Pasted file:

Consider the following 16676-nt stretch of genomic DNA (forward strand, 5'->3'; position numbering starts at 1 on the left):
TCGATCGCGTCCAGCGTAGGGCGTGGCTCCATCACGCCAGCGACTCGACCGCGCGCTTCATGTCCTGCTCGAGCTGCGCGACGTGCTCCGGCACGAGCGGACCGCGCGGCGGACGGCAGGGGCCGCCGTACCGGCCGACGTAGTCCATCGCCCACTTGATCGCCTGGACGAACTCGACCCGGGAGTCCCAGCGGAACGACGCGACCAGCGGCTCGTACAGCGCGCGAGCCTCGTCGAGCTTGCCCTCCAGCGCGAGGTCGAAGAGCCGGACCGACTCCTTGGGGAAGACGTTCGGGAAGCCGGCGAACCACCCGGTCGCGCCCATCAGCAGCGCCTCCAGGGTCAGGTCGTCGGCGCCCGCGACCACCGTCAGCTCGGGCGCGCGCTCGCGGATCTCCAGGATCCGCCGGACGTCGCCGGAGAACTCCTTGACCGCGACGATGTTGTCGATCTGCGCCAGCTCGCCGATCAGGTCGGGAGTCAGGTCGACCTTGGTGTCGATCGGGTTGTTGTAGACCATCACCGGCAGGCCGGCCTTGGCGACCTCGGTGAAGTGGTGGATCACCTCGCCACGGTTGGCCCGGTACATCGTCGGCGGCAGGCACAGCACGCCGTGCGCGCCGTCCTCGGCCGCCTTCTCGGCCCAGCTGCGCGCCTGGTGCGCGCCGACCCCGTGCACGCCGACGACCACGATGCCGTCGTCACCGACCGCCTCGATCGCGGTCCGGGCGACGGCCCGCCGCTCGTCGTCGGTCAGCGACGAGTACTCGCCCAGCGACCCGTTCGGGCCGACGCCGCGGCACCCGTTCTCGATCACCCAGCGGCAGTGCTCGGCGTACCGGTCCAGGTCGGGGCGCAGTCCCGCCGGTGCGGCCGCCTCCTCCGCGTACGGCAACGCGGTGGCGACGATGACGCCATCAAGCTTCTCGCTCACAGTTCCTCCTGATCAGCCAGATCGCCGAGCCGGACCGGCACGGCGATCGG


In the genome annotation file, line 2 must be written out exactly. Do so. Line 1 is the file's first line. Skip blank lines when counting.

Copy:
TCGATCGCGTCCAGCGTAGGGCGTGGCTCCATCACGCCAGCGACTCGACCGCGCGCTTCATGTCCTGCTCGAGCTGCGCGACGTGCTCCGGCACGAGCGGACCGCGCGGCGGACGGCAGGGGCCGCCGTACCGGCCGACGTAGTCCATCGCCCACTTGATCGCCTGGACGAACTCGACCCGGGAGTCCCAGCGGAACGACGCGACCAGCGGCTCGTACAGCGCGCGAGCCTCGTCGAGCTTGCCCTCCAGCGCGAGGTCGAAGAGCCGGACCGACTCCTTGGGGAAGACGTTCGGGAAGCCGGCGAACCACCCGGTCGCGCCCATCAGCAGCGCCTCCAGGGTCAGGTCGTCGGCGCCCGCGACCACCGTCAGCTCGGGCGCGCGCTCGCGGATCTCCAGGATCCGCCGGACGTCGCCGGAGAACTCCTTGACCGCGACGATGTTGTCGATCTGCGCCAGCTCGCCGATCAGGTCGGGAGTCAGGTCGACCTTGGTGTCGATCGGGTTGTTGTAGACCATCACCGGCAGGCCGGCCTTGGCGACCTCGGTGAAGTGGTGGATCACCTCGCCACGGTTGGCCCGGTACATCGTCGGCGGCAGGCACAGCACGCCGTGCGCGCCGTCCTCGGCCGCCTTCTCGGCCCAGCTGCGCGCCTGGTGCGCGCCGACCCCGTGCACGCCGACGACCACGATGCCGTCGTCACCGACCGCCTCGATCGCGGTCCGGGCGACGGCCCGCCGCTCGTCGTCGGTCAGCGACGAGTACTCGCCCAGCGACCCGTTCGGGCCGACGCCGCGGCACCCGTTCTCGATCACCCAGCGGCAGTGCTCGGCGTACCGGTCCAGGTCGGGGCGCAGTCCCGCCGGTGCGGCCGCCTCCTCCGCGTACGGCAACGCGGTGGCGACGATGACGCCATCAAGCTTCTCGCTCACAGTTCCTCCTGATCAGCCAGATCGCCGAGCCGGACCGGCACGGCGATCGG